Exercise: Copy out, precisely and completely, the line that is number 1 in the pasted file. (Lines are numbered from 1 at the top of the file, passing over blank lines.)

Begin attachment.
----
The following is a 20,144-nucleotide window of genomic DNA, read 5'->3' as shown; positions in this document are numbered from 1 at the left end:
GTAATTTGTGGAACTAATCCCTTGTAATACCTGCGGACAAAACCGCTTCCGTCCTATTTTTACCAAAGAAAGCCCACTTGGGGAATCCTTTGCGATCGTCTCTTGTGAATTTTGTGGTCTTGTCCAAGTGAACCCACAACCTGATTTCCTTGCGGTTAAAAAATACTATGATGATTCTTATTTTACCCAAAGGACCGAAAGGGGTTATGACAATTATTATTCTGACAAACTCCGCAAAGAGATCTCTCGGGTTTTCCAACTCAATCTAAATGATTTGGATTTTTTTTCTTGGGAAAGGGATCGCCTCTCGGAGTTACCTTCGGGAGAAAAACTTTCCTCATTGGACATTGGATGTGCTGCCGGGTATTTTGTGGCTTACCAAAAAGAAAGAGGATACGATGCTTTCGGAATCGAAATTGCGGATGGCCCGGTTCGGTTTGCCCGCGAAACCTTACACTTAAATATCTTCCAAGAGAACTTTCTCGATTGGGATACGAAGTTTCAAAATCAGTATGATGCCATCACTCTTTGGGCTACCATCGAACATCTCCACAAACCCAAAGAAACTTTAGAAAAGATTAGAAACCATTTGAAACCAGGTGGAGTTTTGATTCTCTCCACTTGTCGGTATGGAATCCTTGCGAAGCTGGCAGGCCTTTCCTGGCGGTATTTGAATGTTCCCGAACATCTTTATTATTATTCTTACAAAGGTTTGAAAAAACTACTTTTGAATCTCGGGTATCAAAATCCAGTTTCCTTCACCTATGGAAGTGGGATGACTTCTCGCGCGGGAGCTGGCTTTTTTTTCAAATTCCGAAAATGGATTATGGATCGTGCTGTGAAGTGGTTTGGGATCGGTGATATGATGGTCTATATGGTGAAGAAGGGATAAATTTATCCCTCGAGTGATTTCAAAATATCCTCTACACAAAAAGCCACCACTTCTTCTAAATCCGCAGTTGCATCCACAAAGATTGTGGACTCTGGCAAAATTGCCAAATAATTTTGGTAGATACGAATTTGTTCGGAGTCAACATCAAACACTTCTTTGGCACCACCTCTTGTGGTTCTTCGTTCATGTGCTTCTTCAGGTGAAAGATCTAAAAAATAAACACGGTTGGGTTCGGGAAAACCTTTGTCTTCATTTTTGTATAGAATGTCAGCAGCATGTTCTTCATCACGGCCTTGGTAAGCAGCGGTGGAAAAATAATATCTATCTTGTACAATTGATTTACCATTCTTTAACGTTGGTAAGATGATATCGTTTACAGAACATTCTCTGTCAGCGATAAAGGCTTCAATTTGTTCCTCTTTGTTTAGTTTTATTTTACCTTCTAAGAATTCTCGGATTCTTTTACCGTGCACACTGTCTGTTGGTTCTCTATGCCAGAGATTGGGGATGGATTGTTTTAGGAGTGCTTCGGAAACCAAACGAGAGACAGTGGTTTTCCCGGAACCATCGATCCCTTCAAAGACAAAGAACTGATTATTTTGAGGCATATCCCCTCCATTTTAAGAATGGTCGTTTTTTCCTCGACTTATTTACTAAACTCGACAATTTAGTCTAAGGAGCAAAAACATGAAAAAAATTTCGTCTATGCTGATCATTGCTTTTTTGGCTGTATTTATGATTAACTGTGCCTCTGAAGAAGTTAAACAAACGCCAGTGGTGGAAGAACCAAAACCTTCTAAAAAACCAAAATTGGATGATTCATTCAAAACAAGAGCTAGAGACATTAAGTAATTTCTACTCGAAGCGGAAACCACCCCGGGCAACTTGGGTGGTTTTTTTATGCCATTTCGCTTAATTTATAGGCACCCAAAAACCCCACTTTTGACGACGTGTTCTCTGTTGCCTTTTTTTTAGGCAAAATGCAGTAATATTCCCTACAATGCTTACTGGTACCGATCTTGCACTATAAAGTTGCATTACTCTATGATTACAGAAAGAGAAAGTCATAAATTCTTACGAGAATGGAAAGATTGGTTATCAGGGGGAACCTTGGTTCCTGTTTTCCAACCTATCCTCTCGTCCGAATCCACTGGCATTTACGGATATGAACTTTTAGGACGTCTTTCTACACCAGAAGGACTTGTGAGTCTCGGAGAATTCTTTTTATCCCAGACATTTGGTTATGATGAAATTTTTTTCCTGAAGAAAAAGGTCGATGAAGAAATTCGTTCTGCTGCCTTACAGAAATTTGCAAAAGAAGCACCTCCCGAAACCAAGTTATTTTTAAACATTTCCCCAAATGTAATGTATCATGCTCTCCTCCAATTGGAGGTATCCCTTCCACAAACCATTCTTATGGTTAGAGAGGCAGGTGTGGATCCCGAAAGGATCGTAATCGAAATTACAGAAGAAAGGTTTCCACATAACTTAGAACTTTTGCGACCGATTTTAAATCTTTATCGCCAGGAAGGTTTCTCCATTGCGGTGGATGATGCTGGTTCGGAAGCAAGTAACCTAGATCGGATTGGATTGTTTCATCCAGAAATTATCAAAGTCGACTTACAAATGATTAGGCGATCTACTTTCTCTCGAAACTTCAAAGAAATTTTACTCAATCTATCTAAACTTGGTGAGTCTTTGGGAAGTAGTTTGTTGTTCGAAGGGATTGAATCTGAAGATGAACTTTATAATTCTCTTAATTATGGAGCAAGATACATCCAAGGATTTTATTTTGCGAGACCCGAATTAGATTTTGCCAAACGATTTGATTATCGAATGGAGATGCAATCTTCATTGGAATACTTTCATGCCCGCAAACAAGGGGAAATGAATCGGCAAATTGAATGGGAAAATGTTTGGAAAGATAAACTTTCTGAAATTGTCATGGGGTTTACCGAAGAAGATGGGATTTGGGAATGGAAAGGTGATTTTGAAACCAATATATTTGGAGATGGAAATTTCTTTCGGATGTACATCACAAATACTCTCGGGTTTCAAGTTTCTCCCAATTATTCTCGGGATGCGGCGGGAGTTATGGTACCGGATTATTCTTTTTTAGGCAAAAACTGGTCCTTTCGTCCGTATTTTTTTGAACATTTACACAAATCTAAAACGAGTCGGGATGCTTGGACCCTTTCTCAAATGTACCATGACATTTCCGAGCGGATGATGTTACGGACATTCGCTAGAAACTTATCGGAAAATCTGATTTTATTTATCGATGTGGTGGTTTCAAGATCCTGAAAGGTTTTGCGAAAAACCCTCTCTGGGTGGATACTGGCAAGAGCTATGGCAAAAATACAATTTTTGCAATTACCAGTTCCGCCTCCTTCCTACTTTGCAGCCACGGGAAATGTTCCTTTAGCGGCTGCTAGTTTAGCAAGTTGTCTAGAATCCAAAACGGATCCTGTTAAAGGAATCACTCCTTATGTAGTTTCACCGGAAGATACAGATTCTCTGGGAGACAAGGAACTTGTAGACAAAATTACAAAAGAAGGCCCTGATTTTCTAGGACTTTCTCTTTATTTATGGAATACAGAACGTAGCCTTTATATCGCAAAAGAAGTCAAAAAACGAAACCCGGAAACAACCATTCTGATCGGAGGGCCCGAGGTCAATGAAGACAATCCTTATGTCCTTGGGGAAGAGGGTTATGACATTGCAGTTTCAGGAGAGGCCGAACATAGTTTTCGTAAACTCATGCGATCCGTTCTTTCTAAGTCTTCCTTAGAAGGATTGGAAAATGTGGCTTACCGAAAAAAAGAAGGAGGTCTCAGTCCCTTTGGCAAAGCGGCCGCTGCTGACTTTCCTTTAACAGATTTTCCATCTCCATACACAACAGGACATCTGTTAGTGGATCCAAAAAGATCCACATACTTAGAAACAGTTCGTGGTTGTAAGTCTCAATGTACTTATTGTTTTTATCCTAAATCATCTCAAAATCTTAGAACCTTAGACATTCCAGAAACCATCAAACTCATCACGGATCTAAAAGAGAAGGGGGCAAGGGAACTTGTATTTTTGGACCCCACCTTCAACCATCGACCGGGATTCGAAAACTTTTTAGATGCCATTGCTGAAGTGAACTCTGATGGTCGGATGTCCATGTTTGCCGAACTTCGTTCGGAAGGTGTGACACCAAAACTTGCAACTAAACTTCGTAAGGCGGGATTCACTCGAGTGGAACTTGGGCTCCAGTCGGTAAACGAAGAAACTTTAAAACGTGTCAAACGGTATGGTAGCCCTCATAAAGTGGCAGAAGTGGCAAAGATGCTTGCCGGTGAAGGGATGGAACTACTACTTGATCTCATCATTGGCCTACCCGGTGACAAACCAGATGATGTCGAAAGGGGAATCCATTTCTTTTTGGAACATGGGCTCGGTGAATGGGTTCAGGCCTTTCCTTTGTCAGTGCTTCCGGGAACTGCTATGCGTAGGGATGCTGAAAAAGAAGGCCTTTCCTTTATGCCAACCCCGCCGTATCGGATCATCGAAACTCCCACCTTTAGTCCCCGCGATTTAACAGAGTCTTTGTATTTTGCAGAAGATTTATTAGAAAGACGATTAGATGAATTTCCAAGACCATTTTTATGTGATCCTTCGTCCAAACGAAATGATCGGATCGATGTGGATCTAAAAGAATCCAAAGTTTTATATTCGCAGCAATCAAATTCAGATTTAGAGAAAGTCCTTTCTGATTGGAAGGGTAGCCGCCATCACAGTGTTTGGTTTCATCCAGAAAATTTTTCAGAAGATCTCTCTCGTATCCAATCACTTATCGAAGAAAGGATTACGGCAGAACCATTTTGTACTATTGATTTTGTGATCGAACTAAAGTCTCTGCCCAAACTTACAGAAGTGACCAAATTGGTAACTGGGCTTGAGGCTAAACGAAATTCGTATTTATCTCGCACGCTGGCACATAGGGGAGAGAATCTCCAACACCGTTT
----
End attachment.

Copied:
The following is a 20,144-nucleotide window of genomic DNA, read 5'->3' as shown; positions in this document are numbered from 1 at the left end: